Lakshmi finished decisively, and flung the silver cup to her lord, which had borne as meekly as he the several dints of her temper. Ramanujam caught it nicely from the googly bowler for he had always a quick and trained eye for all moving things, from trains that fly at forty miles an hour to domestic furniture that spins eccentric circles.


            The cup was meant for Ramanujam’s sandhya prayers which would be some atonement, Lakshmi held, for his un-brahminical service on railways. Of course the train timings did not permit their proper performance at their correct vaidic hour with the twilight. But better late than never was Lakshmi’s creed so far as her husband was concerned.


            Ramanujam turned the cup uneasily in his hands, up and down, half afraid to declare by word of mouth that it was empty. Lakshmi shot a look of scorn from the left corner of her left eye, and pointed out the well outside that shone in lonely splendour unconscious of its great part in this little drama of life. Then she softened a little, and with an air of contempt and condescension showed the tub near her.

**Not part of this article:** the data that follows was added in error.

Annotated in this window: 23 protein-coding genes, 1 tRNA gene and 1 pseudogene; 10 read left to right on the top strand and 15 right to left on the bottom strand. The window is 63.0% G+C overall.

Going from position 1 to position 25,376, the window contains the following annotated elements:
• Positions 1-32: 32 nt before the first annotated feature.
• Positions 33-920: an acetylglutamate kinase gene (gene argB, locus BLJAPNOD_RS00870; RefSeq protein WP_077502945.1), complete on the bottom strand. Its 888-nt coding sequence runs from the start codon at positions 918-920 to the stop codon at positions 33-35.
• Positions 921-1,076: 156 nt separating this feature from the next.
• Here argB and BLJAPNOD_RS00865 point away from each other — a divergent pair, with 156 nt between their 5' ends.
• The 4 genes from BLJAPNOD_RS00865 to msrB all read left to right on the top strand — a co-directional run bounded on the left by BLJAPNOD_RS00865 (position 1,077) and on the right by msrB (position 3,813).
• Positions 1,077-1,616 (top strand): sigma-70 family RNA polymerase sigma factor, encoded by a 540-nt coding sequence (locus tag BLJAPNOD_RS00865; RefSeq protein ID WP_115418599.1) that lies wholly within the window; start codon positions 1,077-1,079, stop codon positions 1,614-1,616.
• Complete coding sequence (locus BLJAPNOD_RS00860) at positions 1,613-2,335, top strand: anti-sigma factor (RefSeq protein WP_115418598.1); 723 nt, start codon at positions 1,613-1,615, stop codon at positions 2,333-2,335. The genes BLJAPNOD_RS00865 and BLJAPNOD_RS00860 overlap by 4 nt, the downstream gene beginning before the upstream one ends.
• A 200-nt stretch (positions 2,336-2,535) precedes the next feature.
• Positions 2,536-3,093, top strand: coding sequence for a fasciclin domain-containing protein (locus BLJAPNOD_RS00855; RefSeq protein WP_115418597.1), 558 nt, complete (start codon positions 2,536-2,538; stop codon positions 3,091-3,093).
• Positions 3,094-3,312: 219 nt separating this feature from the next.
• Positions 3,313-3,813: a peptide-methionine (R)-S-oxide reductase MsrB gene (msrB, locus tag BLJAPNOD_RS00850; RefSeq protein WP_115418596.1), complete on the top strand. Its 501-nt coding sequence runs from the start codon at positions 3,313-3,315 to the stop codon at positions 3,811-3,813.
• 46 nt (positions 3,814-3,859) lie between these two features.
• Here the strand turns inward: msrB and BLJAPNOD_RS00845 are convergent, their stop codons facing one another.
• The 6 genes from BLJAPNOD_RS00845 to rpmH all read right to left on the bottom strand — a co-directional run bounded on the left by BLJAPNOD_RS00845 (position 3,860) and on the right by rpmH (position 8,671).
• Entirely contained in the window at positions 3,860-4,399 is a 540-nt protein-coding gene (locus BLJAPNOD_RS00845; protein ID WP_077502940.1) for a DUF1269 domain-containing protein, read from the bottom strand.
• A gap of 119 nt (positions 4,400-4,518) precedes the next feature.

Ramanujam stole half limping to the tub of water near her. Seeing that things were going too far even on the first day, he mustered a little courage and desired to nip the mischief in the bud.


            “You call this a fit place for bears. It is the most envied spot, dear, on the whole line. The trains are few. The traffic is nil. Tranquebar, the Queen of the Coast, is but a station off and waits for you. Ours is a little paradise if only we know how to enjoy it well together. Enough have I slaved in junctions both night and day without rest or sleep! Here the work is nothing; indeed my pay is pension.”


            “Yes, indeed, your pay is on the pension scale: twenty rupees a month and no extra income. My brother will be ashamed even to own me. What you get for a month he gets for a day. He rules over the flag in another way.” She made a very unkind reference to the station-master’s emblem of power.


            “Yes, yes, he is a very lucky fellow. Whoever thought that Sarangan would bloom into an I.C.S! Is he now an Assistant Collector at Guntur? All can’t be Collectors: then trains won’t run.” Ramanujam attempted humour to scatter the frown gathering like bees on Lakshmi’s lotus-face, and continued in a slightly ingratiating tone, “But, why, dear, he has not been writing to you of late? When is his marriage? We can travel free to any station.”


            Lakshmi ignored the question proudly and asked her own. “Why have you spread out to-night so broad a leaf like an eating purohit?